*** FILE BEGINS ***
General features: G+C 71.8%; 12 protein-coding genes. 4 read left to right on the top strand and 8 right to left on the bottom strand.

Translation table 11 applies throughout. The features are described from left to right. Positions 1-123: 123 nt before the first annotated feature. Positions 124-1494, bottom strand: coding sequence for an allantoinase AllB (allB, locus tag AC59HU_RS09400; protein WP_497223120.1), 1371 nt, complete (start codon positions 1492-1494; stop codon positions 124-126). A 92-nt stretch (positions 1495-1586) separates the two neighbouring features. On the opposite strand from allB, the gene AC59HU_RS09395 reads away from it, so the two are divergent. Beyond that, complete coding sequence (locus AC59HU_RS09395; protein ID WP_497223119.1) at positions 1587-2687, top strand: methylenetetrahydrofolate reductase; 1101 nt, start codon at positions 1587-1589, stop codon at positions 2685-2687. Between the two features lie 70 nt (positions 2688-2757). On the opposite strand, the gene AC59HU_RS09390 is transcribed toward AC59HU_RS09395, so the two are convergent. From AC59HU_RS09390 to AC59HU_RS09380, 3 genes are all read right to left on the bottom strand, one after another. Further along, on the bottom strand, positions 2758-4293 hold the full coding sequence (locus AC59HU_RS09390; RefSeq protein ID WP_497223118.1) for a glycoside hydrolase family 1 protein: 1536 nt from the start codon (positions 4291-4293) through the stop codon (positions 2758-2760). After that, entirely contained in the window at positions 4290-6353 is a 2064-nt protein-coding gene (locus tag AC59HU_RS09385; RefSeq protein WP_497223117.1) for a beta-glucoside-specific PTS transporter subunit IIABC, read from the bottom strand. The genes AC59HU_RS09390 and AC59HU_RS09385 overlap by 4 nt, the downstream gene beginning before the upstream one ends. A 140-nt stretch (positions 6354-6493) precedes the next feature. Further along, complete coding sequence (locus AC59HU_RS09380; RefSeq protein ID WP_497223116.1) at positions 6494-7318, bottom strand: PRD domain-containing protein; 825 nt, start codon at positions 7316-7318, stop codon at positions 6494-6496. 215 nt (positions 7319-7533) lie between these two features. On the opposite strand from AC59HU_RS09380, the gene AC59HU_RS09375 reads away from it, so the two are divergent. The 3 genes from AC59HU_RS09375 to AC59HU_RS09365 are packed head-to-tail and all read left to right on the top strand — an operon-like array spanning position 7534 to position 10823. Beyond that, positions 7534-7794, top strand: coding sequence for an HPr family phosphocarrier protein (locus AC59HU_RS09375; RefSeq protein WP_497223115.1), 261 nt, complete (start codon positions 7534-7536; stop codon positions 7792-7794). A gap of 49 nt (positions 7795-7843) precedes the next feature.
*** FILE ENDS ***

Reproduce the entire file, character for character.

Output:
General features: G+C 71.8%; 12 protein-coding genes. 4 read left to right on the top strand and 8 right to left on the bottom strand.

Translation table 11 applies throughout. The features are described from left to right. Positions 1-123: 123 nt before the first annotated feature. Positions 124-1494, bottom strand: coding sequence for an allantoinase AllB (allB, locus tag AC59HU_RS09400; protein WP_497223120.1), 1371 nt, complete (start codon positions 1492-1494; stop codon positions 124-126). A 92-nt stretch (positions 1495-1586) separates the two neighbouring features. On the opposite strand from allB, the gene AC59HU_RS09395 reads away from it, so the two are divergent. Beyond that, complete coding sequence (locus AC59HU_RS09395; protein ID WP_497223119.1) at positions 1587-2687, top strand: methylenetetrahydrofolate reductase; 1101 nt, start codon at positions 1587-1589, stop codon at positions 2685-2687. Between the two features lie 70 nt (positions 2688-2757). On the opposite strand, the gene AC59HU_RS09390 is transcribed toward AC59HU_RS09395, so the two are convergent. From AC59HU_RS09390 to AC59HU_RS09380, 3 genes are all read right to left on the bottom strand, one after another. Further along, on the bottom strand, positions 2758-4293 hold the full coding sequence (locus AC59HU_RS09390; RefSeq protein ID WP_497223118.1) for a glycoside hydrolase family 1 protein: 1536 nt from the start codon (positions 4291-4293) through the stop codon (positions 2758-2760). After that, entirely contained in the window at positions 4290-6353 is a 2064-nt protein-coding gene (locus tag AC59HU_RS09385; RefSeq protein WP_497223117.1) for a beta-glucoside-specific PTS transporter subunit IIABC, read from the bottom strand. The genes AC59HU_RS09390 and AC59HU_RS09385 overlap by 4 nt, the downstream gene beginning before the upstream one ends. A 140-nt stretch (positions 6354-6493) precedes the next feature. Further along, complete coding sequence (locus AC59HU_RS09380; RefSeq protein ID WP_497223116.1) at positions 6494-7318, bottom strand: PRD domain-containing protein; 825 nt, start codon at positions 7316-7318, stop codon at positions 6494-6496. 215 nt (positions 7319-7533) lie between these two features. On the opposite strand from AC59HU_RS09380, the gene AC59HU_RS09375 reads away from it, so the two are divergent. The 3 genes from AC59HU_RS09375 to AC59HU_RS09365 are packed head-to-tail and all read left to right on the top strand — an operon-like array spanning position 7534 to position 10823. Beyond that, positions 7534-7794, top strand: coding sequence for an HPr family phosphocarrier protein (locus AC59HU_RS09375; RefSeq protein WP_497223115.1), 261 nt, complete (start codon positions 7534-7536; stop codon positions 7792-7794). A gap of 49 nt (positions 7795-7843) precedes the next feature.